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1 © 2010 Children’s Memorial Hospital Supported by the Food Allergy Initiative of Chicago faiusa.org/Chicago Food Allergy Guidelines for Managing Life-Threatening Food Allergies in Illinois Schools: A Primer Christine Szychlinski, MS, APN, CPNP Manager, Bunning Food Allergy Program Coordinator, Food Allergy Community/Professional Education Division of Allergy, Children’s Memorial Hospital
2 © 2010 Children’s Memorial Hospital Definitions Key terms defined include Allergy: “adverse health effect arising from a specific immune response that occurs reproducibly on exposure to a given food” Food: “any substance intended for human consumption” Food allergens: “specific components of food or ingredients within foods (typically proteins but sometimes also chemical haptens) that are recognized by allergen-specific immune cells and elicit specific immunologic reactions, resulting in characteristic symptoms”
3 © 2010 Children’s Memorial Hospital Soy Cow’s milkPeanutTree nuts FishShellfish Egg white Wheat Common Allergens
4 © 2010 Children’s Memorial Hospital Peanut allergy Peanut allergy doubled in children over a five-year period ( ). Accidental ingestion of peanut associated with fatal anaphylaxis –FAAN estimates 100 deaths per year and 1500 trips to the Emergency Department due to peanut allergy
5 © 2010 Children’s Memorial Hospital Multiple Food Allergies There are more children in schools now with multiple food allergies Studies published in 2007 have shown that milk and egg allergy can persist into a child’s teen years (Skripak JACI 2007) Focusing on peanut is not addressing the entire problem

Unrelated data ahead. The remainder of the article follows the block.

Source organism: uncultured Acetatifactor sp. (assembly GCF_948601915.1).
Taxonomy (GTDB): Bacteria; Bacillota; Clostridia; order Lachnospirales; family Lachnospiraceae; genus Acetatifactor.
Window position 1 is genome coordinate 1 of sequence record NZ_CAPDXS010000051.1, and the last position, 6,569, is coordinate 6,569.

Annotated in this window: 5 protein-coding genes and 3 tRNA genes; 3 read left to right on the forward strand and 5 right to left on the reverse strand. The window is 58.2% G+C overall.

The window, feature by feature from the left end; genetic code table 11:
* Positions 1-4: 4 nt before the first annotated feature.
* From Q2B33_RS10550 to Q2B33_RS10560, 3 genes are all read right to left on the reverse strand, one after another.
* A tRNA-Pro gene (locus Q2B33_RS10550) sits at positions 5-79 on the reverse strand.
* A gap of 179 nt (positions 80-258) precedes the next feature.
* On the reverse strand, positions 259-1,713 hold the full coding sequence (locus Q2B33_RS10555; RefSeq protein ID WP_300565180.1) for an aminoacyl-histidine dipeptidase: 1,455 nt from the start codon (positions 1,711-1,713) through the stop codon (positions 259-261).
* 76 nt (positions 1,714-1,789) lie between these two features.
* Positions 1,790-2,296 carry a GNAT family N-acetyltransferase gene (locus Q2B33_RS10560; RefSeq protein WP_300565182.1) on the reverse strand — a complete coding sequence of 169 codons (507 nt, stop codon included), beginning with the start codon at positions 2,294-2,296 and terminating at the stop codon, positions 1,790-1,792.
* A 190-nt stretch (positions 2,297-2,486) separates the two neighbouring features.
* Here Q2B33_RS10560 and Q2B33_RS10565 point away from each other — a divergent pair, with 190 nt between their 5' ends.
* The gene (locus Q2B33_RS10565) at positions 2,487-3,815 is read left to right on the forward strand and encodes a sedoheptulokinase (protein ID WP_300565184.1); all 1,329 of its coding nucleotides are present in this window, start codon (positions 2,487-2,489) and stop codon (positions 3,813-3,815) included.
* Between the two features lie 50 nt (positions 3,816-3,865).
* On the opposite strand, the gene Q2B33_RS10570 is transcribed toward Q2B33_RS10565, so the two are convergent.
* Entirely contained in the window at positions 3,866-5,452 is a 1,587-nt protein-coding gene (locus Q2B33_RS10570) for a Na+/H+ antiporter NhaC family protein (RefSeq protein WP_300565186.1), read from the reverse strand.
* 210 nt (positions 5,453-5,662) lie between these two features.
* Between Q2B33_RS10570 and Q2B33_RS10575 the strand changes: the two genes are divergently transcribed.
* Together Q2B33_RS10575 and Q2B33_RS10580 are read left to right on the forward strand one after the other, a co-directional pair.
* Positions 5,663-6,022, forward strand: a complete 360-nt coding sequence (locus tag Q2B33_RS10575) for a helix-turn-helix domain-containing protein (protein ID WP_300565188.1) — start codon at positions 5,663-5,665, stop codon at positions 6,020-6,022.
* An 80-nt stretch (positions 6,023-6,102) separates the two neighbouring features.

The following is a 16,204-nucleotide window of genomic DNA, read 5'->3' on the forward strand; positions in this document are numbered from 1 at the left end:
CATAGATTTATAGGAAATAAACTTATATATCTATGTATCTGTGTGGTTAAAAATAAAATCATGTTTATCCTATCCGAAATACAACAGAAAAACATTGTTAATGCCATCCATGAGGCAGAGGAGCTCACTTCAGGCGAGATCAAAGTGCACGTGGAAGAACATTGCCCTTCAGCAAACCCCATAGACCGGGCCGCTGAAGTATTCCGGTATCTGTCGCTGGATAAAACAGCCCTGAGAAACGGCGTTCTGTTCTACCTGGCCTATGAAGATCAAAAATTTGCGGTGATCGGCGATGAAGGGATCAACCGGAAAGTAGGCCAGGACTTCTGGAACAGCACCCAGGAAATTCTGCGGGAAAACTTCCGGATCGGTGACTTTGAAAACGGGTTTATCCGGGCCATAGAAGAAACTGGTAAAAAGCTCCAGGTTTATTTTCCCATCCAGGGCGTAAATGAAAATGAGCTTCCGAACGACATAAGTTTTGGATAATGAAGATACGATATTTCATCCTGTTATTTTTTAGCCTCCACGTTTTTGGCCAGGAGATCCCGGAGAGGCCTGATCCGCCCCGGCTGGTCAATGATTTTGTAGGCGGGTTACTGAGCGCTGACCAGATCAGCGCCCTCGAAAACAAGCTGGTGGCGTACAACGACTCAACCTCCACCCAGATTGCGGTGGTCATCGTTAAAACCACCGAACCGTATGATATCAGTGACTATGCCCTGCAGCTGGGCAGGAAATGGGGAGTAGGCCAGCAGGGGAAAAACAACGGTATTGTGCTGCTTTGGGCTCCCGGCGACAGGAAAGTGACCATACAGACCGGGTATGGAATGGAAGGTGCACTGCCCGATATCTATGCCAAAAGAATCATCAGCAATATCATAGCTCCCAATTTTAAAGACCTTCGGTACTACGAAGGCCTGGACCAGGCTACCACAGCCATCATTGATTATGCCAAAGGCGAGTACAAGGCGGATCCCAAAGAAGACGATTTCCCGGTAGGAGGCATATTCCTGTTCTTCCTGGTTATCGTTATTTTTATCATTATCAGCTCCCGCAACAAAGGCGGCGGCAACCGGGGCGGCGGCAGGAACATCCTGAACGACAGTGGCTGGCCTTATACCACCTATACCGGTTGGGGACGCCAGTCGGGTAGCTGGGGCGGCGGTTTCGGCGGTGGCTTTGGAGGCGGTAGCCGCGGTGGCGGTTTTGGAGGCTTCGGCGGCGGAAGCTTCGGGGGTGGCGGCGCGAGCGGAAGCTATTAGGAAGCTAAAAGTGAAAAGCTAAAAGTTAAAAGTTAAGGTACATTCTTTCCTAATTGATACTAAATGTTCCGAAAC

6 © 2010 Children’s Memorial Hospital Fatal reactions happen Risk factors: Asthma Adolescents or young adults Peanut or tree nut allergy Epinephrine administration was delayed (Bock JACI 2001/2007)
7 © 2010 Children’s Memorial Hospital Treatment There is no cure (yet) for food allergies. The only current treatment is AVOIDANCE.
8 © 2010 Children’s Memorial Hospital More than just a physical risk Recognize possible emotional needs –“At risk” for eating disorders, anxiety, and depression Be aware of teasing/ bullying Avoid isolating and stigmatizing Involve the school social worker as needed
9 © 2010 Children’s Memorial Hospital Impact on the school nurse 2004 Telephone survey of 400 school nurses 44% increase in food allergies >33% at least 10 students with food allergy 78% did staff training 74% did guideline development »Weiss, C Jrnl of School Nurs 2004 Need for standardized guidelines...
10 © 2010 Children’s Memorial Hospital Managing Food Allergies in School: The Law In 2009, Illinois passed Public Act which amended the IL School Code to state that: By July 1, 2010, ISBE, in conjunction with IDPH, must develop guidelines for the management of students with life- threatening food allergies. ISBE and IDPH must establish a committee of experts to develop these guidelines. School personnel who work with students must be trained at least every 2 years at an in-service conducted by individuals with expertise in anaphylactic reactions and management. 105 ILCS 5/ ; 105 ILCS 5/ (e)
11 © 2010 Children’s Memorial Hospital Managing Food Allergies in School: The Law (Continued) The guidelines must include but are not limited to: Education and training for school personnel Procedures for responding to life-threatening allergic reactions to food A process for implementing individualized health care and food allergy action plans Protocols to prevent exposure to food allergens By January 1, 2011, each school board must implement a policy based on and consistent with these guidelines. 105 ILCS 5/
12 © 2010 Children’s Memorial Hospital The Guidelines "Guidelines for Managing Life-threatening Food Allergies in Illinois Schools“ Used to create school policies and best practices Contain template forms for school districts: - Emergency Action Plan (EAP) - Individual Health Care Plan (IHCP) Plan - Allergy History Form - Medical Alert to Parents/Guardians